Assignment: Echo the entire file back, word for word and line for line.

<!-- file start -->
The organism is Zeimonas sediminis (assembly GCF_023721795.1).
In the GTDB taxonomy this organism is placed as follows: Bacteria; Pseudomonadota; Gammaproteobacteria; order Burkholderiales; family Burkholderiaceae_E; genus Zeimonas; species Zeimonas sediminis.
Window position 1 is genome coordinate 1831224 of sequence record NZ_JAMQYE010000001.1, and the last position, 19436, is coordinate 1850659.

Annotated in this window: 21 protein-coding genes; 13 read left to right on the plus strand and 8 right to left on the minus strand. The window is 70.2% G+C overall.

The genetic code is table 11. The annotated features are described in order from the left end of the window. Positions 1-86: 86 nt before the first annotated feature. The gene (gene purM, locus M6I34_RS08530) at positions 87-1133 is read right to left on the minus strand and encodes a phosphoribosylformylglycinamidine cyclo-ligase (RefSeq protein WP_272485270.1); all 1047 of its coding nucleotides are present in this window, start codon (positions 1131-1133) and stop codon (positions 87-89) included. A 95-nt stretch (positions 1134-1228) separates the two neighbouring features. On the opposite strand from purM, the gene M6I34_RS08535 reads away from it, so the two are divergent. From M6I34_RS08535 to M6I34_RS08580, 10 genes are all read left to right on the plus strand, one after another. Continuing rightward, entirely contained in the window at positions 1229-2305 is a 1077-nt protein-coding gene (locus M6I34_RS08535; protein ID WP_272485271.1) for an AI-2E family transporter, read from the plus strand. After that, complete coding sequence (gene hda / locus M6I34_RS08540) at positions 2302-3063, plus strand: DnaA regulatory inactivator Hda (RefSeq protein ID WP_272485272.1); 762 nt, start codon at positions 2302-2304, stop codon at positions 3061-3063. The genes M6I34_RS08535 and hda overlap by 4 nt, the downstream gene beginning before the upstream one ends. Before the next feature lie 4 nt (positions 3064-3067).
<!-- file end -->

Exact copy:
The organism is Zeimonas sediminis (assembly GCF_023721795.1).
In the GTDB taxonomy this organism is placed as follows: Bacteria; Pseudomonadota; Gammaproteobacteria; order Burkholderiales; family Burkholderiaceae_E; genus Zeimonas; species Zeimonas sediminis.
Window position 1 is genome coordinate 1831224 of sequence record NZ_JAMQYE010000001.1, and the last position, 19436, is coordinate 1850659.

Annotated in this window: 21 protein-coding genes; 13 read left to right on the plus strand and 8 right to left on the minus strand. The window is 70.2% G+C overall.

The genetic code is table 11. The annotated features are described in order from the left end of the window. Positions 1-86: 86 nt before the first annotated feature. The gene (gene purM, locus M6I34_RS08530) at positions 87-1133 is read right to left on the minus strand and encodes a phosphoribosylformylglycinamidine cyclo-ligase (RefSeq protein WP_272485270.1); all 1047 of its coding nucleotides are present in this window, start codon (positions 1131-1133) and stop codon (positions 87-89) included. A 95-nt stretch (positions 1134-1228) separates the two neighbouring features. On the opposite strand from purM, the gene M6I34_RS08535 reads away from it, so the two are divergent. From M6I34_RS08535 to M6I34_RS08580, 10 genes are all read left to right on the plus strand, one after another. Continuing rightward, entirely contained in the window at positions 1229-2305 is a 1077-nt protein-coding gene (locus M6I34_RS08535; protein ID WP_272485271.1) for an AI-2E family transporter, read from the plus strand. After that, complete coding sequence (gene hda / locus M6I34_RS08540) at positions 2302-3063, plus strand: DnaA regulatory inactivator Hda (RefSeq protein ID WP_272485272.1); 762 nt, start codon at positions 2302-2304, stop codon at positions 3061-3063. The genes M6I34_RS08535 and hda overlap by 4 nt, the downstream gene beginning before the upstream one ends. Before the next feature lie 4 nt (positions 3064-3067).